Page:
Bath salts: Gruesome Miami attack adds to drug's bizarre history

Reports suggest that synthetic drugs euphemistically named 'bath salts' might be behind a notorious recent Miami attack. Police are well aware of curious cases involving the drug.

David Grace/Kingsport Times-News/AP/File
Tennessee House members look on last month in Bristol, Tenn., as Tennessee Gov. Bill Haslam signs a bill making it a felony to sell synthetic drugs knows as bath salts.

Months before the lurid case of a Miami man who allegedly cannibalized a homeless man's face, police and emergency officials as far flung as Maine and Louisiana were coping with their own surreal 911 calls also linked to the drug quaintly known as "bath salts":

A 21-year-old Louisiana man who cut his own throat then shot and killed himself after being treated by doctors. A Maine man who got off his motorcycle in the middle of a highway and started trying to hit passing cars with a piece of wood. A Maine woman who thought her teeth were filled with ticks and tried to cut them out with a knife.

The common theme is a strong suspicion that the causes of such erratic behavior were the cheap, potent, innocent-looking, and, until recently, legal and undetectable, synthetic drugs that spark hallucinatory, paranoid rages.

Bath salts are the latest narcotics trend to rattle communities mainly in the eastern US, baffling emergency-room doctors, spooking police officers, and prompting lawmakers to rush through bans and emergency legislation. With echoes of earlier drug epidemics – crack cocaine in the 1980s, prescription-drug abuse in 1990s, crystal meth in the 2000 – the bath-salt scare is both shocking and routine.

"It’s nothing new. It’s stimulant abuse in its most recent formulation, and unfortunately, it leads to bad consequences, but it’s really no different than other waves of other stimulant abuses in the past,” says Tamas Peredy, an emergency-room physician in Portland, Maine, and medical director of the Northern New England Poison Center.

A Miami police official has speculated that bath salts were behind the bizarre May 26 incident in which a 31-year-old man allegedly tore off the clothes of a homeless man under a highway and ripped off parts of his face. Toxicology reports have not been released on the attacker, who had to be shot at least five times by police trying to stop the assault, according to The Miami Herald.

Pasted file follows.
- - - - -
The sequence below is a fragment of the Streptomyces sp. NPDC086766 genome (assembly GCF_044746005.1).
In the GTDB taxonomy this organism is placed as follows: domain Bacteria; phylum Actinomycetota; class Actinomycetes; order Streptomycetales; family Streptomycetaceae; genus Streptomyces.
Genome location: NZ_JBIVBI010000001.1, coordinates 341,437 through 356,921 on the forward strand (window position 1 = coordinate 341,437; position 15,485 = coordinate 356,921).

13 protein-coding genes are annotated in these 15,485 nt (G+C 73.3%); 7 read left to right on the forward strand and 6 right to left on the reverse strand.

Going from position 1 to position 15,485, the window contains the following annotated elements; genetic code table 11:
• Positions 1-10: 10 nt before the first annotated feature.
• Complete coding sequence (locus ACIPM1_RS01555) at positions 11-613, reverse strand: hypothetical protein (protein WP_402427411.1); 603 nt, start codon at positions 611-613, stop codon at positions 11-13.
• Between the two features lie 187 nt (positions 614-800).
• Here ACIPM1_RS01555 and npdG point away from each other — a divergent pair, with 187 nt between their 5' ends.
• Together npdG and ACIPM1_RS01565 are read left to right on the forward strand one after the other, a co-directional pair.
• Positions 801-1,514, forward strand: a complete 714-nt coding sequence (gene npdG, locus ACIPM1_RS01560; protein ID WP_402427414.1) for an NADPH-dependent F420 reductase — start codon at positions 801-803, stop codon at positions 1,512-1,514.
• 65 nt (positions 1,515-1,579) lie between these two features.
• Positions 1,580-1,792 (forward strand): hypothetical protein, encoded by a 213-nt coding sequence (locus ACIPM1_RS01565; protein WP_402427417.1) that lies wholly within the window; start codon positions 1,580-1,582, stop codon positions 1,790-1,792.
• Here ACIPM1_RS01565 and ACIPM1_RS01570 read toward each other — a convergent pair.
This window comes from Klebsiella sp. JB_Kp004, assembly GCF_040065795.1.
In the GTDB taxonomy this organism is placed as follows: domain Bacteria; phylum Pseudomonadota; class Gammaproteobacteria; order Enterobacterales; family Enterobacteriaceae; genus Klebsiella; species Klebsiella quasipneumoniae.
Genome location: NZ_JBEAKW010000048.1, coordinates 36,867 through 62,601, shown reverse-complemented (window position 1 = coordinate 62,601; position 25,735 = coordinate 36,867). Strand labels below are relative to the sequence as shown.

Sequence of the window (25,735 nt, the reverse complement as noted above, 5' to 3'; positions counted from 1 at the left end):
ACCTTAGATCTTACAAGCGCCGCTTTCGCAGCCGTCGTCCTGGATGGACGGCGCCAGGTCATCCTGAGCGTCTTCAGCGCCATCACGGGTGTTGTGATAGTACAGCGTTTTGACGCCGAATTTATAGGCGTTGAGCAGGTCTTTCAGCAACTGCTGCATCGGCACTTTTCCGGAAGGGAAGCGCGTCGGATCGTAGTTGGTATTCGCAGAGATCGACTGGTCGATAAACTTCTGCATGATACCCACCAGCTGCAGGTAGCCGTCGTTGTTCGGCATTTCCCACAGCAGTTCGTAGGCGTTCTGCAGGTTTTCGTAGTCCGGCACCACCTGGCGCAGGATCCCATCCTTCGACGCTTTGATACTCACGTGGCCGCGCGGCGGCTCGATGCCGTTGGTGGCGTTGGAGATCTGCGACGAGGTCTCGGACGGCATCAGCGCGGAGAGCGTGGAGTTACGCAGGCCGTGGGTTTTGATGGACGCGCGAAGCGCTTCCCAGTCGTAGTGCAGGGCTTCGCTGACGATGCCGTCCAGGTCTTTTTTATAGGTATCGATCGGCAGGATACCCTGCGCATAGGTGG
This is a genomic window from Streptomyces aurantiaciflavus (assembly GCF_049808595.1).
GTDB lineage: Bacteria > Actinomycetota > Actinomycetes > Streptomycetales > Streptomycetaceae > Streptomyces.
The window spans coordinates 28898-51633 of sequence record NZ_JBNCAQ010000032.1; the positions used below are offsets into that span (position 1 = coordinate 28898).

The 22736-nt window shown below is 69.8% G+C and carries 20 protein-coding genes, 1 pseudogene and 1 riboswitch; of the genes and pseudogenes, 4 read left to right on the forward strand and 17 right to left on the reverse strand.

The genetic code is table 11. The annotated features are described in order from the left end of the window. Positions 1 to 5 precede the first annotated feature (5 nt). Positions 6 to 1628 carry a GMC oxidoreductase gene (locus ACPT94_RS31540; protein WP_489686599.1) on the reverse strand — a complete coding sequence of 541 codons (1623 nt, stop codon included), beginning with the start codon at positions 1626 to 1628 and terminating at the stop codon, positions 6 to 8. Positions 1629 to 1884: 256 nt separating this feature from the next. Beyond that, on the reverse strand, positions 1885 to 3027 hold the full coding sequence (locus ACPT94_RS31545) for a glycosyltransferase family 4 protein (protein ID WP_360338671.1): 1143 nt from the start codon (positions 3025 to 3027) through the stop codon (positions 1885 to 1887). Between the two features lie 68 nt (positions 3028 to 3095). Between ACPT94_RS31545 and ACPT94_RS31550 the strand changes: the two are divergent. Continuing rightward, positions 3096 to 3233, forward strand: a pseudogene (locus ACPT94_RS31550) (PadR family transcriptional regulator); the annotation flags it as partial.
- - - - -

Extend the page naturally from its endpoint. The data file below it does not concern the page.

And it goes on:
Unlike cocaine or heroin, bath salts are synthetic stimulants that contain various chemical compounds. Emergency rooms and poison centers report that overdoses have caused problems ranging from paranoia to hallucinations. It is unclear how addictive the bath salts are.

“We had people telling us: ‘This is the worst thing I ever did, but the cravings were so intense that I used it for eight days straight,’ ” says Louisiana Poison Center Director Mark Ryan, who in 2010 was one of the first doctors to document the surge in cases.

Until recent months, the drug was legal in most states, widely available in tobacco shops or convenience stores, sold under other names like Ivory Wave or Vanilla Sky and coming in various shapes and forms. When it was still legal, a person could buy for $20 to $40 a small Ziploc bag or matchbox-sized container with powder or crystals that “smells like old feet,” Dr. Ryan says, and get a high that would otherwise cost, for example, $2,000 worth of cocaine.

“The packaging would say something like ‘DEA Compliant’ or ‘Not for Human Consumption. If Consumed Call the Poison Control Center,’ ” he says. “It was almost like the manufacturer was thumbing their nose at us.”

Now, at least 38 states have passed some sort of ban or restriction, according to the National Conference of State Legislatures, and the US Drug Enforcement Administration has put three bath salt compounds on its emergency ban list. The US Senate on May 24 passed the Synthetic Drug Control Act of 2011, which puts a handful of chemical compounds used in bath salts in the most restrictive category of controlled substances.

Still, bath salts can easily be found on the Internet, merely by changing search terms. The fact that they are distributed via mail and the Internet rather than by old-fashioned drug couriers helps explain why more rural places such as Maine were at the cutting edge of the epidemic rather than big cities, says Chief Deputy Troy Morton from the Penobscot Country Sheriff’s Deptartment in Maine, which was the hardest hit county in that state.

“People thought: ‘How bad could it be? It’s called bath salts,’ ” Mr. Morton says. “Once it got here and people learned about it, it took off like fire because it was legal, and it was extremely cheap.”

By some accounts, the wave of abuse may have already passed. The number of bath salt-related reports made so far this year by the country’s 57 poison control centers stands at 1,007 as of May 1, according to the American Association of Poison Control Centers. In all of 2011, 6,138 calls were reported. Louisiana and Maine show a similar drop in figures.

Most professionals, however, believe those numbers severely undercount the prevalence of bath salts’ use, as police or hospital doctors gain a better understanding of how to deal with overdose cases. Most also believe that the drop is due not necessarily to declining use, but to users understanding how to take the drugs and get the euphoric or hallucinatory effects without the psychotic episodes.

In Maine, Morton says, what tipped the balance was an aggressive education campaign: “We haven’t stopped it, it’s still here. It’s just not like it was: people being out on the lawn, naked and shadowboxing.”

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